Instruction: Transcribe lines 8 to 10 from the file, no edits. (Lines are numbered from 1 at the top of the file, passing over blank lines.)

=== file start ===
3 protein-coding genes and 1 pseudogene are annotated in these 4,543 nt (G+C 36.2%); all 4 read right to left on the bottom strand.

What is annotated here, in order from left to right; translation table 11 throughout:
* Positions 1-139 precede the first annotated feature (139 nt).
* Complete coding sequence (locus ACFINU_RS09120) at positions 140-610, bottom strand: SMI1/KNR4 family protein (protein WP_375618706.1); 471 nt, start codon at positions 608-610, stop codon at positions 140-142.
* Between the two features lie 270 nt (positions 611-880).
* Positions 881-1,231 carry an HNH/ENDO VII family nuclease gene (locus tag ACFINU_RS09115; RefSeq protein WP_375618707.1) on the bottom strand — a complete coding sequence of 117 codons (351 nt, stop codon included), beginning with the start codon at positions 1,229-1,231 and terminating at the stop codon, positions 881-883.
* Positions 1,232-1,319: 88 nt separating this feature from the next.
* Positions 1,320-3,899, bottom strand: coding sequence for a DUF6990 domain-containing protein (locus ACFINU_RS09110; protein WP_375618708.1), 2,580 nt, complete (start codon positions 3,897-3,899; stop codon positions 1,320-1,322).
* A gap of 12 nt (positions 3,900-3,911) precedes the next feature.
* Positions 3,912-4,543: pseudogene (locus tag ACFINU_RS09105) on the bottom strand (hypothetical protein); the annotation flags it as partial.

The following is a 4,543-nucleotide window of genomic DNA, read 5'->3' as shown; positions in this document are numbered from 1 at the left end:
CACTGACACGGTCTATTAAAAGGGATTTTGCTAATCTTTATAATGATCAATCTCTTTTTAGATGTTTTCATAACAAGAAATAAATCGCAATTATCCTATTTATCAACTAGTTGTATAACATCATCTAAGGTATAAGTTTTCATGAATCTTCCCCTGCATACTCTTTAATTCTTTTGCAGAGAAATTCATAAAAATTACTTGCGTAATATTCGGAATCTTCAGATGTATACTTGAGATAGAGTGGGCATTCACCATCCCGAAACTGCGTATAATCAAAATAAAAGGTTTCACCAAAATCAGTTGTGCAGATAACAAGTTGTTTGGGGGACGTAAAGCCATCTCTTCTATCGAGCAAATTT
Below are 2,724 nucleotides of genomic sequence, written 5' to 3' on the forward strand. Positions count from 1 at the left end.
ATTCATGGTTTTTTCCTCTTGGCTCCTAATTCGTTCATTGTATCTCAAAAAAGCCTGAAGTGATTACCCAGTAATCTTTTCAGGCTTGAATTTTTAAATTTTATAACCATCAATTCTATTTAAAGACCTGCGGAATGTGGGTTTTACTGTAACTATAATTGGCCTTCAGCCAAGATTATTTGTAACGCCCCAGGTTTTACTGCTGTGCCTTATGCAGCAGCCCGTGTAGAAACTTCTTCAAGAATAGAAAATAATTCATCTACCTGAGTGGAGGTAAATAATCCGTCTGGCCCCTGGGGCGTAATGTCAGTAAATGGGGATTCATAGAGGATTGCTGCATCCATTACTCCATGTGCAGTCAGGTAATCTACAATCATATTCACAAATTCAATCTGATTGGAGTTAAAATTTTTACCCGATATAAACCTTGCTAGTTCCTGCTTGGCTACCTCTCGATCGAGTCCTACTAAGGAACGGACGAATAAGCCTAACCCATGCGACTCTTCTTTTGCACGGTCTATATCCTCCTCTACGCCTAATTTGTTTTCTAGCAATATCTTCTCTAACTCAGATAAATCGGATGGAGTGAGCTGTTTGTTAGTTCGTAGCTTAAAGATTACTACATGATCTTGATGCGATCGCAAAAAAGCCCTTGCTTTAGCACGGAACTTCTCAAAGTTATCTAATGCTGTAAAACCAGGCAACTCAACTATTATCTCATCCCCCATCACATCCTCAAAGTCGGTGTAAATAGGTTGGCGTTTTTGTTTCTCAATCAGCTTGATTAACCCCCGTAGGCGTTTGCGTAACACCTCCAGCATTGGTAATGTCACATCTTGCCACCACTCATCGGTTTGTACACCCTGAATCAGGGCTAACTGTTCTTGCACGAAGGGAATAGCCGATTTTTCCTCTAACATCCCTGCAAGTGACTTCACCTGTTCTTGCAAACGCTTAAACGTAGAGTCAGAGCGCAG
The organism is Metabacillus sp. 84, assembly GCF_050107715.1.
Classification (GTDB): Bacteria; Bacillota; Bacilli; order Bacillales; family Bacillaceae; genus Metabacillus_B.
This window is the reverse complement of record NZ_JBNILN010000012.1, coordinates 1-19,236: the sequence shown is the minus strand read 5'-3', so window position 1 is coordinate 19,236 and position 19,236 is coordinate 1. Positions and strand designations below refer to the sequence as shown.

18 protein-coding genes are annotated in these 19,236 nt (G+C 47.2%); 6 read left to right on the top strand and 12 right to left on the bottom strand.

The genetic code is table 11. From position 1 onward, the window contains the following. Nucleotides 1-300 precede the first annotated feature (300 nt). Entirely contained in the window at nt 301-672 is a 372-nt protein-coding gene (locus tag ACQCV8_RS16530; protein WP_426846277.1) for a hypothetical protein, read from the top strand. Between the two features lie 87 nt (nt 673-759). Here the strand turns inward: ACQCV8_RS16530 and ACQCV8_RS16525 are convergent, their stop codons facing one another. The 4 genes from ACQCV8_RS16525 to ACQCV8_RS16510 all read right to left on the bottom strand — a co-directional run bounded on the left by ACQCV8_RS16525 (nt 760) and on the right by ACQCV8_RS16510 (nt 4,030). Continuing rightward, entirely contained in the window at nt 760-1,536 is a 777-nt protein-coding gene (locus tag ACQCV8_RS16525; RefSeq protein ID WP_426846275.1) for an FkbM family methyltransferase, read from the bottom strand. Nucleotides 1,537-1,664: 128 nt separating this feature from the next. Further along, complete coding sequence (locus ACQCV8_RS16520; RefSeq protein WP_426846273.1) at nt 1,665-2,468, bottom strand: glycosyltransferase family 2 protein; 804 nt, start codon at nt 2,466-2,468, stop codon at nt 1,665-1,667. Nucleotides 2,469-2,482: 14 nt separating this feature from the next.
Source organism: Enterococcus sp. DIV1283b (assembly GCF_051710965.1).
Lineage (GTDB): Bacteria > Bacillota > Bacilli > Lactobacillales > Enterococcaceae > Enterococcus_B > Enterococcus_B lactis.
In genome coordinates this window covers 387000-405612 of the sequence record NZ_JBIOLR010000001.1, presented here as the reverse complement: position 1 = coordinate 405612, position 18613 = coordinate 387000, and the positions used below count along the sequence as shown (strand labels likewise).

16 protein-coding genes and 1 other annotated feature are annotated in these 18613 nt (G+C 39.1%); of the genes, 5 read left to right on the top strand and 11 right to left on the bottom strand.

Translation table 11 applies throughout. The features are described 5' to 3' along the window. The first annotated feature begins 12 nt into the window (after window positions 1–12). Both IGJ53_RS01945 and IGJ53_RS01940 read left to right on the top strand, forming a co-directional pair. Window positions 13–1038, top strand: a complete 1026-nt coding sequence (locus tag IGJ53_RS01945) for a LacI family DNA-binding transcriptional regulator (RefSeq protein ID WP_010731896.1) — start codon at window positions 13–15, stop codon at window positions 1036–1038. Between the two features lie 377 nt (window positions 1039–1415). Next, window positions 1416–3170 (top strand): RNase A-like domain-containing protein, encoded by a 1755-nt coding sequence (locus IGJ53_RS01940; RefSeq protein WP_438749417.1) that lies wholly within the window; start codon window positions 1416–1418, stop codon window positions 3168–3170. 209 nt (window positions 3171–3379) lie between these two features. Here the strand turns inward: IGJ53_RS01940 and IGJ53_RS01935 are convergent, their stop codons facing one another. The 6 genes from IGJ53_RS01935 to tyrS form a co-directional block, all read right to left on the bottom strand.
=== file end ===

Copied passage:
* Positions 1,320-3,899, bottom strand: coding sequence for a DUF6990 domain-containing protein (locus ACFINU_RS09110; protein WP_375618708.1), 2,580 nt, complete (start codon positions 3,897-3,899; stop codon positions 1,320-1,322).
* A gap of 12 nt (positions 3,900-3,911) precedes the next feature.
* Positions 3,912-4,543: pseudogene (locus tag ACFINU_RS09105) on the bottom strand (hypothetical protein); the annotation flags it as partial.